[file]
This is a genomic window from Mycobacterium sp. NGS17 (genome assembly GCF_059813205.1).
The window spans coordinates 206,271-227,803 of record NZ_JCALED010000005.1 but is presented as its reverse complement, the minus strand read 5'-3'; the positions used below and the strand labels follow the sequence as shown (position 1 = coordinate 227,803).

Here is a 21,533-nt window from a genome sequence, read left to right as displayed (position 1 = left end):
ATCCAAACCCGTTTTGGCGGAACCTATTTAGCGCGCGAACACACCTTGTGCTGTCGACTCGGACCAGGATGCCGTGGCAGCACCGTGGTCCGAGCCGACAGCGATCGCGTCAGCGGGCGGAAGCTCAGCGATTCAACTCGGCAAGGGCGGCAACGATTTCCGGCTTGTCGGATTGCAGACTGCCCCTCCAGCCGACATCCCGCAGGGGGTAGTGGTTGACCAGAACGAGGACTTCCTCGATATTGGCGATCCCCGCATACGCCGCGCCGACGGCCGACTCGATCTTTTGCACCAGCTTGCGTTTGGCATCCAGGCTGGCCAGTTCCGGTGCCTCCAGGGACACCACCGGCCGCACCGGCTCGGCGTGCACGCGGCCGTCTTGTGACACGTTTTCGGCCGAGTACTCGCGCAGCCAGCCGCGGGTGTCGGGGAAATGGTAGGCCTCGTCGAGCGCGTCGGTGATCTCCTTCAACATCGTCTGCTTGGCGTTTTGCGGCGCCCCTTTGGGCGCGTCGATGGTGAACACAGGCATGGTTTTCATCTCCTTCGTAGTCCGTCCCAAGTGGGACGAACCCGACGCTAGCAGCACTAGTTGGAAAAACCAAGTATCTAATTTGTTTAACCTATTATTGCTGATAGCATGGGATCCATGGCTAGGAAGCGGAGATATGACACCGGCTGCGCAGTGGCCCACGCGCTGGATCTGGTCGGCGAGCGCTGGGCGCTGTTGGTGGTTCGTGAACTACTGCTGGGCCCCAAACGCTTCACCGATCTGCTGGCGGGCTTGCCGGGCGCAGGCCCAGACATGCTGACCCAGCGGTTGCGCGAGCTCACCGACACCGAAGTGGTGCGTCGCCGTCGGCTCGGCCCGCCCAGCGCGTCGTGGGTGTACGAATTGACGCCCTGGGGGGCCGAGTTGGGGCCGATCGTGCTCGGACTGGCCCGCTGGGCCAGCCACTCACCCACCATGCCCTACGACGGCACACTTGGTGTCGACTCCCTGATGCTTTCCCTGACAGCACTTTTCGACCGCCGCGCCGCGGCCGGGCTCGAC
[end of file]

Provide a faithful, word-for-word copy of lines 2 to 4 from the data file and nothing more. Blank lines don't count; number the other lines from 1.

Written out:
The window spans coordinates 206,271-227,803 of record NZ_JCALED010000005.1 but is presented as its reverse complement, the minus strand read 5'-3'; the positions used below and the strand labels follow the sequence as shown (position 1 = coordinate 227,803).

Here is a 21,533-nt window from a genome sequence, read left to right as displayed (position 1 = left end):
ATCCAAACCCGTTTTGGCGGAACCTATTTAGCGCGCGAACACACCTTGTGCTGTCGACTCGGACCAGGATGCCGTGGCAGCACCGTGGTCCGAGCCGACAGCGATCGCGTCAGCGGGCGGAAGCTCAGCGATTCAACTCGGCAAGGGCGGCAACGATTTCCGGCTTGTCGGATTGCAGACTGCCCCTCCAGCCGACATCCCGCAGGGGGTAGTGGTTGACCAGAACGAGGACTTCCTCGATATTGGCGATCCCCGCATACGCCGCGCCGACGGCCGACTCGATCTTTTGCACCAGCTTGCGTTTGGCATCCAGGCTGGCCAGTTCCGGTGCCTCCAGGGACACCACCGGCCGCACCGGCTCGGCGTGCACGCGGCCGTCTTGTGACACGTTTTCGGCCGAGTACTCGCGCAGCCAGCCGCGGGTGTCGGGGAAATGGTAGGCCTCGTCGAGCGCGTCGGTGATCTCCTTCAACATCGTCTGCTTGGCGTTTTGCGGCGCCCCTTTGGGCGCGTCGATGGTGAACACAGGCATGGTTTTCATCTCCTTCGTAGTCCGTCCCAAGTGGGACGAACCCGACGCTAGCAGCACTAGTTGGAAAAACCAAGTATCTAATTTGTTTAACCTATTATTGCTGATAGCATGGGATCCATGGCTAGGAAGCGGAGATATGACACCGGCTGCGCAGTGGCCCACGCGCTGGATCTGGTCGGCGAGCGCTGGGCGCTGTTGGTGGTTCGTGAACTACTGCTGGGCCCCAAACGCTTCACCGATCTGCTGGCGGGCTTGCCGGGCGCAGGCCCAGACATGCTGACCCAGCGGTTGCGCGAGCTCACCGACACCGAAGTGGTGCGTCGCCGTCGGCTCGGCCCGCCCAGCGCGTCGTGGGTGTACGAATTGACGCCCTGGGGGGCCGAGTTGGGGCCGATCGTGCTCGGACTGGCCCGCTGGGCCAGCCACTCACCCACCATGCCCTACGACGGCACACTTGGTGTCGACTCCCTGATGCTTTCCCTGACAGCACTTTTCGACCGCCGCGCCGCGGCCGGGCTCGAC